His 15.3 player efficiency rating not only ranks higher than the league-average 15.0 mark, but actually outranks that of his teammate and All-Star Game participant Deng (15.2).
He plays for a major-market franchise, and his case is only bolstered by the team's success (27-17). A two-way player and athletic specimen, not many players with his resume will be stuck watching the All-Star Weekend festivities from home.
Surprise: How Poorly GMs Mismanaged the 2011 Draft
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The 2011 NBA draft class hasn't shown the historic ineptitude that scouts feared it might, but that hasn't been a saving grace for the clubs that held top selections in that draft.
Of the Top 10 selections that season, only Kyrie Irving (first), Tristan Thompson (fourth), Brandon Knight (eighth) and Kemba Walker (ninth) will be participating in this contest. Stretch that sample out across the 14 lottery selections, and only Klay Thompson gets added to the discussion.
And it's not as if those 14 players are hidden behind quality players in front of them. Of the 12 teams with lottery selections that year, only four (Golden State Warriors, Utah Jazz, Milwaukee Bucks and Houston Rockets) hold realistic playoff hopes this season.
The top selections may look better over time (once players like Jonas Valanciunas and Enes Kanter see more action), but two of the Top Six picks (Derrick Williams, second; Jan Vesely, sixth) might not stick around long enough to see that through.
Snub: Terrence Ross, Toronto Raptors
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If the Toronto Raptors have any say in the matter, Terrence Ross will already be in Houston for All-Star Weekend as a participant in the Sprite Slam Dunk Contest.
Given his growing library of aerial footage, it might not be a tough sell for the franchise.
But those thunderous throwdowns are only part of the argument for his inclusion in this game.
The rookie has 14 double-digit efforts on the season, thanks to an offensive arsenal that includes both perimeter proficiency (34.1 three-point percentage) and, of course, those scintillating slams.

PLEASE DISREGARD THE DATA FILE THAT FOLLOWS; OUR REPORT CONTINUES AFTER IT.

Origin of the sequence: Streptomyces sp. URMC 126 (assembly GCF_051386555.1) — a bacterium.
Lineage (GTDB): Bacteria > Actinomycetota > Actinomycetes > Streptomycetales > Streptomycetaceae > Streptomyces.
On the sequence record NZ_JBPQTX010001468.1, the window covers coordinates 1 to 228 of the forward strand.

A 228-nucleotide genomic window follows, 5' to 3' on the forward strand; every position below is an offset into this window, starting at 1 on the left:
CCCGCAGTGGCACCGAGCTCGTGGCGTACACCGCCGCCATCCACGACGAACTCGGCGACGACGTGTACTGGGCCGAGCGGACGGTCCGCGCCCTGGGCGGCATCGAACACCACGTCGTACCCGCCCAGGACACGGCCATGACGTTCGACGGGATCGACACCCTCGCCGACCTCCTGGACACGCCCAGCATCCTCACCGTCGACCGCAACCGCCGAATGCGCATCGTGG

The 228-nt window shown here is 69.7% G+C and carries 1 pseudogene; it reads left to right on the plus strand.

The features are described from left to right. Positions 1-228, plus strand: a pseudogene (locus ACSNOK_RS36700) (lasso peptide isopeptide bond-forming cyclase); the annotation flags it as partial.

His suffocating defense should not go unnoticed, as he knows how to maximize his 6'6" frame to frustrate his man and close off passing lanes (1.3 steals per 36 minutes).
Fans might not tune in to the festivities for playoff-caliber defensive performances, but they certainly appreciate athleticism and anywhere-in-the-gym range. And Ross has both in spades.
Surprise: How Well Teams Handled the 2012 Draft
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The 2012 draft class was said to have its biggest strength in numbers.
It was a much kinder way for analysts to question the star potential of the players leading this rookie class.
While they haven't been proved wrong in terms of the group's quantity, they appear to have overlooked the quality bursting at the seams of its leaders.
Anthony Davis and Damian Lillard have numerous All-Star appearances in their future. Michael Kidd-Gilchrist, Bradley Beal, Dion Waiters, Harrison Barnes and Andre Drummond may very well follow in their footsteps.
Of the players selected with the Top 10 picks in this draft, only three (Robinson, fifth; Ross, eighth; Austin Rivers, 10th) were not chosen for this game.
As exciting as this group of players has been to watch from a fan's perspective, it's been just as relieving for the front offices responsible for selecting them.
Snub: Jared Sullinger, Boston Celtics
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Jared Sullinger is the opposite of the three aforementioned snubs. He's performed well enough for an appearance in this game in spite of the fact that his bruising, physical play doesn't fit the profile of the league's All-Star exhibitions.
What makes this even tougher to overlook is the fact that he's held a convincing edge over one of the game's participants, Tyler Zeller.
Major market. Productive. Had the most convincing argument against one of the players selected (Zeller).
While Zeller has better scoring (8.3 to 6.1 points per game) and rebounding (6.2 to 6.0) averages, he's also been afforded nearly eight more minutes of action per game. Once those numbers are stretched out to a per-36-minute basis, it's Sullinger holding the scoring (11.0 to 10.6) and rebounding (10.7 to 7.9) advantages.
Sullinger has also been the far more efficient player of the two, holding sizable leads in both field-goal percentage (49.3 to 41.4) and player efficiency rating (13.7 to 10.8).
Considering Sullinger plays in a larger market for a superior team (Boston is 21-23, Cleveland is 13-33), this will be the one decision that leaves fans and analysts alike scratching their heads.